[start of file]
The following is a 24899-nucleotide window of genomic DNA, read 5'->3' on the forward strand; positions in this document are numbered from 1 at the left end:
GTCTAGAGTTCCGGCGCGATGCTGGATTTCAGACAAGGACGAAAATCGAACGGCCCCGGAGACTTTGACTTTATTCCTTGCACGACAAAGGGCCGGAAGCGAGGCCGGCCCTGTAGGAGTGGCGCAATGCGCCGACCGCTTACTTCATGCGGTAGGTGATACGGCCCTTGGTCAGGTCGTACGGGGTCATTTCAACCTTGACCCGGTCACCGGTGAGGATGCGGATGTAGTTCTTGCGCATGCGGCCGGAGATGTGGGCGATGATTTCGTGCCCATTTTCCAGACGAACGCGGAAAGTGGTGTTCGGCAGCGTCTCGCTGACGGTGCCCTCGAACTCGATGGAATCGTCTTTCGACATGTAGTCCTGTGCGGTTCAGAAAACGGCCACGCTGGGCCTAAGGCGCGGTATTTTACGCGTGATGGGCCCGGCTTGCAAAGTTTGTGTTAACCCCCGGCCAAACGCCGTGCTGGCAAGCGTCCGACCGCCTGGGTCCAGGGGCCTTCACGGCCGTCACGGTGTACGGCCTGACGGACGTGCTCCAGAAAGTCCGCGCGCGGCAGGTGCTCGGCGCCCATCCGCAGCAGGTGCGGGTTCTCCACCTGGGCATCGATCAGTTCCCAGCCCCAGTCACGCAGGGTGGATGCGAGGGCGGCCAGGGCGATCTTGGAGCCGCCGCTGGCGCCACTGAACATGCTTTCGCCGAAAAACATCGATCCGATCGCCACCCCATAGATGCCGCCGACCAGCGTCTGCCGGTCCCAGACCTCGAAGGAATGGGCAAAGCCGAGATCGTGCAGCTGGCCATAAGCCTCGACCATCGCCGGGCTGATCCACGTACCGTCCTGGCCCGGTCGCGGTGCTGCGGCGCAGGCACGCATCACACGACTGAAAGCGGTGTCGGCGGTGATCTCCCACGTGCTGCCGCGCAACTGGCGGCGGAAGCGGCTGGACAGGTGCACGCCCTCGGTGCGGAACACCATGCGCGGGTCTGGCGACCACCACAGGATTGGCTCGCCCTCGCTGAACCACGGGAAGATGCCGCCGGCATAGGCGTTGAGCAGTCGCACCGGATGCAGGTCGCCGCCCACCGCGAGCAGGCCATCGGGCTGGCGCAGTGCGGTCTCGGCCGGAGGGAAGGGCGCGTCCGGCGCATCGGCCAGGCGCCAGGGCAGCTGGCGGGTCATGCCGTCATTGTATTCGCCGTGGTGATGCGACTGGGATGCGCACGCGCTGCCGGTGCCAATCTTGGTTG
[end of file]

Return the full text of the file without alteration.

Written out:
The following is a 24899-nucleotide window of genomic DNA, read 5'->3' on the forward strand; positions in this document are numbered from 1 at the left end:
GTCTAGAGTTCCGGCGCGATGCTGGATTTCAGACAAGGACGAAAATCGAACGGCCCCGGAGACTTTGACTTTATTCCTTGCACGACAAAGGGCCGGAAGCGAGGCCGGCCCTGTAGGAGTGGCGCAATGCGCCGACCGCTTACTTCATGCGGTAGGTGATACGGCCCTTGGTCAGGTCGTACGGGGTCATTTCAACCTTGACCCGGTCACCGGTGAGGATGCGGATGTAGTTCTTGCGCATGCGGCCGGAGATGTGGGCGATGATTTCGTGCCCATTTTCCAGACGAACGCGGAAAGTGGTGTTCGGCAGCGTCTCGCTGACGGTGCCCTCGAACTCGATGGAATCGTCTTTCGACATGTAGTCCTGTGCGGTTCAGAAAACGGCCACGCTGGGCCTAAGGCGCGGTATTTTACGCGTGATGGGCCCGGCTTGCAAAGTTTGTGTTAACCCCCGGCCAAACGCCGTGCTGGCAAGCGTCCGACCGCCTGGGTCCAGGGGCCTTCACGGCCGTCACGGTGTACGGCCTGACGGACGTGCTCCAGAAAGTCCGCGCGCGGCAGGTGCTCGGCGCCCATCCGCAGCAGGTGCGGGTTCTCCACCTGGGCATCGATCAGTTCCCAGCCCCAGTCACGCAGGGTGGATGCGAGGGCGGCCAGGGCGATCTTGGAGCCGCCGCTGGCGCCACTGAACATGCTTTCGCCGAAAAACATCGATCCGATCGCCACCCCATAGATGCCGCCGACCAGCGTCTGCCGGTCCCAGACCTCGAAGGAATGGGCAAAGCCGAGATCGTGCAGCTGGCCATAAGCCTCGACCATCGCCGGGCTGATCCACGTACCGTCCTGGCCCGGTCGCGGTGCTGCGGCGCAGGCACGCATCACACGACTGAAAGCGGTGTCGGCGGTGATCTCCCACGTGCTGCCGCGCAACTGGCGGCGGAAGCGGCTGGACAGGTGCACGCCCTCGGTGCGGAACACCATGCGCGGGTCTGGCGACCACCACAGGATTGGCTCGCCCTCGCTGAACCACGGGAAGATGCCGCCGGCATAGGCGTTGAGCAGTCGCACCGGATGCAGGTCGCCGCCCACCGCGAGCAGGCCATCGGGCTGGCGCAGTGCGGTCTCGGCCGGAGGGAAGGGCGCGTCCGGCGCATCGGCCAGGCGCCAGGGCAGCTGGCGGGTCATGCCGTCATTGTATTCGCCGTGGTGATGCGACTGGGATGCGCACGCGCTGCCGGTGCCAATCTTGGTTG